These positive effects have motivated me to focus more on the kind of writing I’m passionate about and to think about ways to steer my career in this direction. For example, I’ve also been working on a book for a few years, so that seems like one avenue to consider (not that it’s likely to be highly profitable, nor is that my underlying aim, but it’s at least one possible way to combine the writing I enjoy with another side income).

Another challenge for me at the moment is trying to find new clients offering work that I would feel properly engaged doing, as often much of the paid writing I’ve done has felt like a chore; not mind-numbing, necessarily, but not really stimulating or personally interesting enough. Over the lockdown period, I was grateful to gain two positions that involved writing about psychedelics, which is one of my main interests. I wouldn’t have imagined I could get paid (and paid fairly well) to write about psychedelics, but writing about the subject extensively on this blog – as well as for other publications elsewhere – helped me to get to that point.

I’ve also used the time during lockdown to write on interesting topics for publications for free. When starting out as a writer, I was doing it purely for fun, and so happily wrote for publications on a voluntary basis. But after I started getting paid work, I adopted this principle that I wouldn’t write for free anymore because I viewed writing something valuable for a website as a form of work that deserved at least some compensation. However, I realise not all publications are in a position to pay writers and compensation can also mean the positive impact you create through your writing.

I got some articles published on blogs related to mental health, philosophy, and psychedelics. This wasn’t just rewarding to do, it was also helpful in terms of my own writing career – it got my name out there and allowed me to promote my own blog (through links I included in the article and my bio). My main motivation for this kind of writing is always to enjoy the writing process, challenge myself, and have a positive impact on others, but there are undoubtedly other side benefits as well, like improving my website’s SEO and my work portfolio.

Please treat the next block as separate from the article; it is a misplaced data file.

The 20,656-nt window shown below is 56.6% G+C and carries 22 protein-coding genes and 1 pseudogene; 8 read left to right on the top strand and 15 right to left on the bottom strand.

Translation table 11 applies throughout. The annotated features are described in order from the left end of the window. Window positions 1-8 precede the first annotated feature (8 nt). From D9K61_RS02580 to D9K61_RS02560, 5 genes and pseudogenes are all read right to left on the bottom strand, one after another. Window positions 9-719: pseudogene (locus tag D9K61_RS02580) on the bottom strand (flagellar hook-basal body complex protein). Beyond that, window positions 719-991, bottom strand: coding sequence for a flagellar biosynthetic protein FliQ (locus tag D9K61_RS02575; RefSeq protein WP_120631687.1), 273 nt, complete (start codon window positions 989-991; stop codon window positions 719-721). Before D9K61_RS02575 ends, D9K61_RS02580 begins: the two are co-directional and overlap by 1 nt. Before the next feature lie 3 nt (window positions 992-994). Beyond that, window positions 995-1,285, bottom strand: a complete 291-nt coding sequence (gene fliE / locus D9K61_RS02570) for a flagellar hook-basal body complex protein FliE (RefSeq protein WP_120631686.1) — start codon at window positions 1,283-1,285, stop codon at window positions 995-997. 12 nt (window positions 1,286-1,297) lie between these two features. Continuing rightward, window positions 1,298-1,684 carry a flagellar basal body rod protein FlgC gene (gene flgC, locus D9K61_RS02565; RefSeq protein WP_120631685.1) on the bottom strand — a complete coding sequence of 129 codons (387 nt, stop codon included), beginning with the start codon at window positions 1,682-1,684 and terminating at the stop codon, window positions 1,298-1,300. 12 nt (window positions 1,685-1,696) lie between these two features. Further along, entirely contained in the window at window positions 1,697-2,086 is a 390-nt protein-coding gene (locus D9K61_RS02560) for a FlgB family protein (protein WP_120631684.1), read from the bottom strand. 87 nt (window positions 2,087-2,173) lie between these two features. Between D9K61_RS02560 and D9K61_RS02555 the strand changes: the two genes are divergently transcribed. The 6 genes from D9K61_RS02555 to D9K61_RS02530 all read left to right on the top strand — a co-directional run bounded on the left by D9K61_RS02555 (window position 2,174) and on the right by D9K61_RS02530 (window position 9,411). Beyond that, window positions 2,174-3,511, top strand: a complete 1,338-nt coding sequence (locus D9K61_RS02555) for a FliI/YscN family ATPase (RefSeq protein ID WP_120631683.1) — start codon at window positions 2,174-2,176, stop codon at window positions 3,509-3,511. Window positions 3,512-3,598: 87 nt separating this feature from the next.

So, if you’re currently out of work and want to make the most of it, focusing on your passions and hobbies can be a useful way to not only enjoy the spare time in a meaningful way but also benefit your career path.

Taking the Opportunity to Start a New Venture

This might actually be the moment you’ve been waiting for: the opportunity to have the time to actually start up your own business or freelance career. Not all of us get the privilege of time on our hands so this could give you a real chance to make a difference and do the job or have the career that you are passionate about. Whether it is something like starting a blog, which many people can do in their spare time, working freelance in the area you are skilled in, or actually starting up a whole new business, now could be the ideal time to do it.

Learning New Skills

Maybe you just like the idea of a different career altogether, so if you have the time and can maybe look at different options, then why not go back to education to gain the skills and degrees you need for the career you want? There are many options to consider: if you want a career more based around leadership, then you could study a postgraduate leadership degree; then there’s also business degrees and subject-specific degrees where you can become qualified in a specific field.

Of course, any degree can be expensive, so if you have financial restrictions (which may be the case if you’re out of work), you can still choose from a variety of free online courses or at least online courses that are far cheaper than the fees you’d pay when enrolling into a university. As well as learning courses and new skills online, you can also watch lectures on YouTube for free to build on your knowledge, as well as learn languages for free with sites like Duolingo and language exchange websites.

If you find yourself out of work, this doesn’t mean you have to stagnate or feel at a loss with the abundance of time on your hands. As we’ve seen, there are many possible options that can help you fill your day with meaningful and engaging activities.

Leave a Reply